Councils in Wales are being urged to turn food waste into energy and use anaerobic digestion (AD) technology. Speaking at conference in Cardiff (July 10) the Minister for Environment, Sustainability and Housing, Jane Davidson, said a new approach was needed to see waste as a valuable resource rather than something that needed to be disposed of as cheaply as possible.
Davidson also met with local authority cabinet members to discuss how they could improve recycling facilities in Wales and achieve the Ministers proposals for 70% recycling or composting by 2025.
The Minister told the conference that waste that could not be recycled should be used to produce energy.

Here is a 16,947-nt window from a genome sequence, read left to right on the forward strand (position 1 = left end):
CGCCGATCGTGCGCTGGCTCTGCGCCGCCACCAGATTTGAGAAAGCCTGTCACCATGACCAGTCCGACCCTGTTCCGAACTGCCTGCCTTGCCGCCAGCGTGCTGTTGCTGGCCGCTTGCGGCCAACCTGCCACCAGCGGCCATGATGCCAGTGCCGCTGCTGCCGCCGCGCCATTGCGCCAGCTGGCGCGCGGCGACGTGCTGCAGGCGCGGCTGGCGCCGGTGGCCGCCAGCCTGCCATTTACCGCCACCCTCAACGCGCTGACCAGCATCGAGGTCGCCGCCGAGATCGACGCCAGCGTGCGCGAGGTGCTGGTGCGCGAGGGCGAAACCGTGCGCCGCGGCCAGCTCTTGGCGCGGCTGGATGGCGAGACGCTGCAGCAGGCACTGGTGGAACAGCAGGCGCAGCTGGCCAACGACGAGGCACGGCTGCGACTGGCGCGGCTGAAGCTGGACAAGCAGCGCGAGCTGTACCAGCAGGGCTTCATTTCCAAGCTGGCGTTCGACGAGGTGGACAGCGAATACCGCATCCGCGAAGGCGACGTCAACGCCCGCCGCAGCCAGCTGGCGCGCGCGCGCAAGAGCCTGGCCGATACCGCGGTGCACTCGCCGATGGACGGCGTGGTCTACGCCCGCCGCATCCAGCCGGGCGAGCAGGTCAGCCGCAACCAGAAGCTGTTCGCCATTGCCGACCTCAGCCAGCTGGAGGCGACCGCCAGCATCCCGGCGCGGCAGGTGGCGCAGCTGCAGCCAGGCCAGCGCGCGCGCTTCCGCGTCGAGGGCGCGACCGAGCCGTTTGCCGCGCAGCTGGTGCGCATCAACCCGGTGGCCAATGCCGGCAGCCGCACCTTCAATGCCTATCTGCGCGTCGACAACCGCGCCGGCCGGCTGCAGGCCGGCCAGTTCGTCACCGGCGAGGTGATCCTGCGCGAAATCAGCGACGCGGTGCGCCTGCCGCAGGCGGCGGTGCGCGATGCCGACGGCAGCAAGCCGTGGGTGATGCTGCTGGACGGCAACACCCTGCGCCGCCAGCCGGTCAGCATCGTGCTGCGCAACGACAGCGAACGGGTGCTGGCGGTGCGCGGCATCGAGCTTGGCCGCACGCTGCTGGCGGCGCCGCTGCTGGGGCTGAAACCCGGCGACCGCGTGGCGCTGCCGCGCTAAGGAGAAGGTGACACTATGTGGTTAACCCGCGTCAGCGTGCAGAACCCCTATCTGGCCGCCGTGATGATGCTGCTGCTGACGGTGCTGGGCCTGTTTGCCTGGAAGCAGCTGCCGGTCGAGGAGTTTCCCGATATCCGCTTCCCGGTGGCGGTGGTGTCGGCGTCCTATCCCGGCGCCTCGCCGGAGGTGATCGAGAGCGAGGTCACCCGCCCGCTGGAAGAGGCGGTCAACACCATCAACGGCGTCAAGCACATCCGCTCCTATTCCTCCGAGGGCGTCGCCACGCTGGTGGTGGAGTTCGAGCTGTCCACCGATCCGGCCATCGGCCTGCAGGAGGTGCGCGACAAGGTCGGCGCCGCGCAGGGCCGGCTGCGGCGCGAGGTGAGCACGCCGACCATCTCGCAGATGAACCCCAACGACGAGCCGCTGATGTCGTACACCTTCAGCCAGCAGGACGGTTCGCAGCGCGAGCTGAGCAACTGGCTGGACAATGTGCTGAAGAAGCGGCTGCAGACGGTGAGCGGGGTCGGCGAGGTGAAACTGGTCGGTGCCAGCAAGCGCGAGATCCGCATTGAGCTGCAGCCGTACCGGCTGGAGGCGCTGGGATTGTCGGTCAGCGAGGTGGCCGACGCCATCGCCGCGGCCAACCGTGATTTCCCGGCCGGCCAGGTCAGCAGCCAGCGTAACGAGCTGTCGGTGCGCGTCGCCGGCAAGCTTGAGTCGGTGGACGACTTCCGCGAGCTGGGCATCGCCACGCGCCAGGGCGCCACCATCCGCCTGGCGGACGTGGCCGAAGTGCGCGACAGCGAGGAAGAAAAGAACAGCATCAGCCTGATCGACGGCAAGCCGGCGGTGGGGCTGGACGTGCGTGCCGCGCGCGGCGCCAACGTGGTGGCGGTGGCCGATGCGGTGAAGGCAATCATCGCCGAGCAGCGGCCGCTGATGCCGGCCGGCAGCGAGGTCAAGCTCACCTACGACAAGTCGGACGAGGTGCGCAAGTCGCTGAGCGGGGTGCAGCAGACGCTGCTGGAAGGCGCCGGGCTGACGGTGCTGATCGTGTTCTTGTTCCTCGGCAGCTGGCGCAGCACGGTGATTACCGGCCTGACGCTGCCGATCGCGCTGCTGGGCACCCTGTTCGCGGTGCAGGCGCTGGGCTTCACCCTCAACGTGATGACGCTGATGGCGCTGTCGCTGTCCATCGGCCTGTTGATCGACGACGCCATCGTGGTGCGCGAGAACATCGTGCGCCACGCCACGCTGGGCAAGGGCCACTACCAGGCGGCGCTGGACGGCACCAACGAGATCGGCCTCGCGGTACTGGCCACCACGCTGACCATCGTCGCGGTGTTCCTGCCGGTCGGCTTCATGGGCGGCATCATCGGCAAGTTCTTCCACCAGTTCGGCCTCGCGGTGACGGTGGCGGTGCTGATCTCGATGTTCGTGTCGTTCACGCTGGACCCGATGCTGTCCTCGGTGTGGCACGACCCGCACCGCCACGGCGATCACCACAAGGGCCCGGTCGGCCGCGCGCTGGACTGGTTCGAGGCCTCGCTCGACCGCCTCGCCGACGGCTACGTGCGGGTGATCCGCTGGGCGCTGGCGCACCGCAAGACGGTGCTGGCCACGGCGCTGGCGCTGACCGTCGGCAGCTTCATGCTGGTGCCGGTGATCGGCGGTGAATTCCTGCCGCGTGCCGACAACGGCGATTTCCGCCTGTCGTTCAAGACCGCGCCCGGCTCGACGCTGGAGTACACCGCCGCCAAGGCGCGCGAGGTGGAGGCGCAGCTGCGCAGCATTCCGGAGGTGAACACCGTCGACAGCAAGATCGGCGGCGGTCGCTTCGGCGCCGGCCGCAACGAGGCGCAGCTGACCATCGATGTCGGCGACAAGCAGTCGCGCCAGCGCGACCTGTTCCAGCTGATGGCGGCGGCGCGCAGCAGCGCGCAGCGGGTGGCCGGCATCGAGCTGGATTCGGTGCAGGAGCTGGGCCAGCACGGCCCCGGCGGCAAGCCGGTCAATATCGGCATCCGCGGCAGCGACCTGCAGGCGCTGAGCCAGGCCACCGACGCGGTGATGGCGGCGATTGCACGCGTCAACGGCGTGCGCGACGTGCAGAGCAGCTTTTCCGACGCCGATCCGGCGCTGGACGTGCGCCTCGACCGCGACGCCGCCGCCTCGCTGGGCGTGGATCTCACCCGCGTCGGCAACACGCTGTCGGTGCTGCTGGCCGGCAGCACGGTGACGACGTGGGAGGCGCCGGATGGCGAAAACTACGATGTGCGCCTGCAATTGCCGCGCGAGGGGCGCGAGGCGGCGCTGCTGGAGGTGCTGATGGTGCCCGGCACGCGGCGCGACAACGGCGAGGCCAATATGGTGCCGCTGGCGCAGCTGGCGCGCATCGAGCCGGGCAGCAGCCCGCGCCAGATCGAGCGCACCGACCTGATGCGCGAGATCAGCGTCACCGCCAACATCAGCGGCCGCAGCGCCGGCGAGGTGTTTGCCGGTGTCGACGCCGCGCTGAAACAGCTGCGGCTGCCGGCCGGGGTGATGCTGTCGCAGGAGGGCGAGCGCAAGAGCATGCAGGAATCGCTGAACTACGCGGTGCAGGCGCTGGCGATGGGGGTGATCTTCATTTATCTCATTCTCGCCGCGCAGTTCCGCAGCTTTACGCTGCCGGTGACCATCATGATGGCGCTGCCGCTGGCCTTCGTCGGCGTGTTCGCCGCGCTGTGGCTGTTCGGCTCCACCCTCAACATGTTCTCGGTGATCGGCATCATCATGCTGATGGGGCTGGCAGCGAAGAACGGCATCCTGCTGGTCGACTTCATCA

She also said that studies have shown that AD technology was the best way to turn food waste into energy.
Davidson explained: Not only does this have the advantage of producing renewable energy but it also produces a high quality soil improver and fertiliser.
We consider it feasible to separately collect some 800,000 tonnes of food waste each year from households and businesses in Wales. Digesting this quantity of food waste in a network of AD plants across Wales would generate 0.2 Terawatt-hours of renewable electricity (approximately 1% of Wales electricity needs). It will also help to generate investment opportunities and green jobs in Wales.
Davidson has said that funding will be provided over the next three years for local authorities to set up new services to separately collect and treat food waste from households in Wales.
She said: I am urging local authorities to use anaerobic digestion as their preferred method for the management of the collected food waste from now on.